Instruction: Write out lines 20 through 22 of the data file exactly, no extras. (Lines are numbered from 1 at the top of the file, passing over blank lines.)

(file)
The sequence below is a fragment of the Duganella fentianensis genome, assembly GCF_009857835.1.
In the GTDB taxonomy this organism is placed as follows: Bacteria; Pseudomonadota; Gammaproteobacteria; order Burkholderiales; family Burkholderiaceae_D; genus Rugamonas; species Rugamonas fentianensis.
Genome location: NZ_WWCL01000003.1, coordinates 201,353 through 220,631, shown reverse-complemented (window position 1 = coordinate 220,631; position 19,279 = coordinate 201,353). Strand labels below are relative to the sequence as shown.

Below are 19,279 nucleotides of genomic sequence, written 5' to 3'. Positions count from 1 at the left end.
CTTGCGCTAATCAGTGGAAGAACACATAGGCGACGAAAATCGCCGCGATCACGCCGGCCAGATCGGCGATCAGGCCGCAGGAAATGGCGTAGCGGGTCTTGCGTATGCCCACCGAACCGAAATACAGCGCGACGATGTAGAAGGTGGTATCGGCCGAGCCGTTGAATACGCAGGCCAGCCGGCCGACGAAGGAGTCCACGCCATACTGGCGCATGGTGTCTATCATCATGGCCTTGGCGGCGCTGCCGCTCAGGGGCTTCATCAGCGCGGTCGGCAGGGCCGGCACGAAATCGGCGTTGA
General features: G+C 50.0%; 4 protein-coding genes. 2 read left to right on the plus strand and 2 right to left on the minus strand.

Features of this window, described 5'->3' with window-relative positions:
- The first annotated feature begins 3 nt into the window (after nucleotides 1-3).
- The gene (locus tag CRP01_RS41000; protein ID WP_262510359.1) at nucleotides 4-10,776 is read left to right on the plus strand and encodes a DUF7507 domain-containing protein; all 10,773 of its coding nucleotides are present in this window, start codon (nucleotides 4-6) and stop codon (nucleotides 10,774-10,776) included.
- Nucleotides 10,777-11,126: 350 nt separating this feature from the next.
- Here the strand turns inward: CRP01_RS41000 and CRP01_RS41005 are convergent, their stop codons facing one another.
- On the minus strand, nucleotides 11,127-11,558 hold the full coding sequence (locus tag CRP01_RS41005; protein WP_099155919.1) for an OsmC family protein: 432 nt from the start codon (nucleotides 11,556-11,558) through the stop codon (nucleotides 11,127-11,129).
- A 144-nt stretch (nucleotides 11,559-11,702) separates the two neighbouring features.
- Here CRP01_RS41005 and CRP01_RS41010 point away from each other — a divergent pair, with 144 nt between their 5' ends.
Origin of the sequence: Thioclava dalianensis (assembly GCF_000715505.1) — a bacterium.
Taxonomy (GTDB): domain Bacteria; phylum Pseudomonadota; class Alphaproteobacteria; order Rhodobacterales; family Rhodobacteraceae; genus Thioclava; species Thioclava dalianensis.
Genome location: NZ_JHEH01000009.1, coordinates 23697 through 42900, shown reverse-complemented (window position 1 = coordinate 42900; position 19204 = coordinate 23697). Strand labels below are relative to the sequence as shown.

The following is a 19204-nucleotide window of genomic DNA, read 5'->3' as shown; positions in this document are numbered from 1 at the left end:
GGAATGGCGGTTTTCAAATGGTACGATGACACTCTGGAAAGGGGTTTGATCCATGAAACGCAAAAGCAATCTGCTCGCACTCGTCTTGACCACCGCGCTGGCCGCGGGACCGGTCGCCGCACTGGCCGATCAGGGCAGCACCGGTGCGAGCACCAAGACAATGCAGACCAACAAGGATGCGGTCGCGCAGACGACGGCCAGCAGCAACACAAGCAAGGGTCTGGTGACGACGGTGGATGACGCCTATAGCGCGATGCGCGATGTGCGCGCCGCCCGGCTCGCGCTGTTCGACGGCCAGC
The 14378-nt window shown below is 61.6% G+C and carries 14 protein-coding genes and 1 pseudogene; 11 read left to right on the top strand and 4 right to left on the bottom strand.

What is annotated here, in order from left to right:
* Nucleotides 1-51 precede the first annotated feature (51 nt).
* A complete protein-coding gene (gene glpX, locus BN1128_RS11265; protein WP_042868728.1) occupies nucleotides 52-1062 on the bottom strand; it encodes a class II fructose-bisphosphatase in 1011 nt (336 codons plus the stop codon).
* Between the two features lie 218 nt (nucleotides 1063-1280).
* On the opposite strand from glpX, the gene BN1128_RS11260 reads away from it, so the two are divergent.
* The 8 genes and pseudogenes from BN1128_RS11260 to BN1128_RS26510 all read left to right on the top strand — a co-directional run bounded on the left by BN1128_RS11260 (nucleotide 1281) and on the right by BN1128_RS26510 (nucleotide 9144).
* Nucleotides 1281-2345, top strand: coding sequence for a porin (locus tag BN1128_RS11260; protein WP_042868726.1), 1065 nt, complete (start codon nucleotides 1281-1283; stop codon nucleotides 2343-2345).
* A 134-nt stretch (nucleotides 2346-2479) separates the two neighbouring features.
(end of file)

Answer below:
The 14378-nt window shown below is 61.6% G+C and carries 14 protein-coding genes and 1 pseudogene; 11 read left to right on the top strand and 4 right to left on the bottom strand.

What is annotated here, in order from left to right:
* Nucleotides 1-51 precede the first annotated feature (51 nt).